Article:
A friend told me that rents are declining in Dubai. I personally haven’t seen any decline, but everyone seems to be wondering when the Dubai property bubble will burst. Farook, a real estate agent, keeps saying that the Emaar, Nakheel, and Dubai Holding properties are all overvalued by at least 90%.
Normally, property doesn’t suffer the extreme declines seen in stocks, or at least it isn’t possible to observe the extreme declines.
When the amount offered
for stocks drops by 60%, there will still be sellers, and one can observe the price at which the shares trade; however, when the amount offered for properties drops by 10%, most sellers will hold out, hoping for a rebound, so the properties don’t trade until the price rises.
Last week, the Gulf News
had an ad for properties at ‘15% below market value.’ Is this a first sign of a decline?
The Gulf News also has a columnist who says that he has been here 20 years, and rents have usually gone up every year, have occasionally remained stable, and have never declined. However, I spoke with another long-term resident, who said his rent was cut 15% in 1990. And 7 Days had a story
that said landlords should be ‘very afraid’
With an unexpectedly mild hurricane season, and assurances from China and Japan that Iranian oil will find its way onto the world market regardless of what the US does, oil has finally dropped below US$70. With most of the world’s wealthy, energy-consuming population now enjoying a clement fall season, and with their summer driving over, demand for oil should remain low until the winter heating season some three months away, so oil could drop, though OPEC has pledged to keep the price above US$65.
If OPEC fails to keep prices up, as it has often failed in the past, the volume of US$ pouring into the region will decline. Consequently, the volume of people desperate for venues in which to park their oil money will decline as well.
Meanwhile, I’ve read that between 150,000 and 250,000 new housing units are scheduled to appear in Dubai before the end of 2007. Since developers here are almost always late in delivering units, the number actually appearing in 2007 will certainly be less than the number promised, but there will still be a large number of units, many purchased by speculators with a small down payment. Before, speculators needed to put down the balance of the sales price if they hadn't found a buyer before the property was completed, but there is now an active market for mortgages, so the amount of cash needed to hold a property is only the monthly payments. Until the banks get nervous. And even monthly payments will be difficult to maintain if units are sitting vacant.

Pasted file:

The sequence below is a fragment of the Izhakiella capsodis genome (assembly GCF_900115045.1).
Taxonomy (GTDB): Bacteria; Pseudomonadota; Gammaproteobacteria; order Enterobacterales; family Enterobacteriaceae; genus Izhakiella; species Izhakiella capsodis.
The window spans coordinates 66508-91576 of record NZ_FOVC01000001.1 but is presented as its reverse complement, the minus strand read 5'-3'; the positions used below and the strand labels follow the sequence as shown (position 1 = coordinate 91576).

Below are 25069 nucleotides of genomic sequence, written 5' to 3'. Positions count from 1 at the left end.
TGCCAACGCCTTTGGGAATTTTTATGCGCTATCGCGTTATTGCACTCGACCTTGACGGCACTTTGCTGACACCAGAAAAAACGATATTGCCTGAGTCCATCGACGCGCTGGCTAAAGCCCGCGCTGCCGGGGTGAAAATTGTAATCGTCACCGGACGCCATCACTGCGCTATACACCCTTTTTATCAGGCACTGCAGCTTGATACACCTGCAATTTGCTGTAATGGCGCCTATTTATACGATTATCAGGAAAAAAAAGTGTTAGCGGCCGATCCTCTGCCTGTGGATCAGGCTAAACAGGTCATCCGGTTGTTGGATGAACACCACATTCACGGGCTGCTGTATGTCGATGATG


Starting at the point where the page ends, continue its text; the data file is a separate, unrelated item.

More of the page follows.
Right now, The Dubai Marina is said to be mostly empty. It was possible to purchase with a small down payment, but the full sales price was due upon completion. No one understands how the speculators are able to sit on their (empty) properties, unless they are not speculators but investors from the Gulf who used oil money to buy the properties for cash (or wasta
), and are currently using the properties as a repository for part of their wealth. So prices might not be under the pressure one would expect for an empty development.
On the other hand, The Meadows and The Springs are mostly occupied. I rode through The Meadows and The Springs in summer, 2005. Many units had For Sale or For Rent signs. I rode through the development a week ago, and saw only two such signs. Prices and rents for The Meadows and The Springs rose more than 60% over the year, but honest landlords, limited by a 15% cap on rent rises, cannot raise rents to market levels. This means that, if rents stabilize, continuing tenants can look forward to a 15% rise next year. And continued support for current prices.
But if 250,000 new units really are
coming on the market, it's hard to see how
this support can continue unless a lot of upper middle-class people immigrate to Dubai.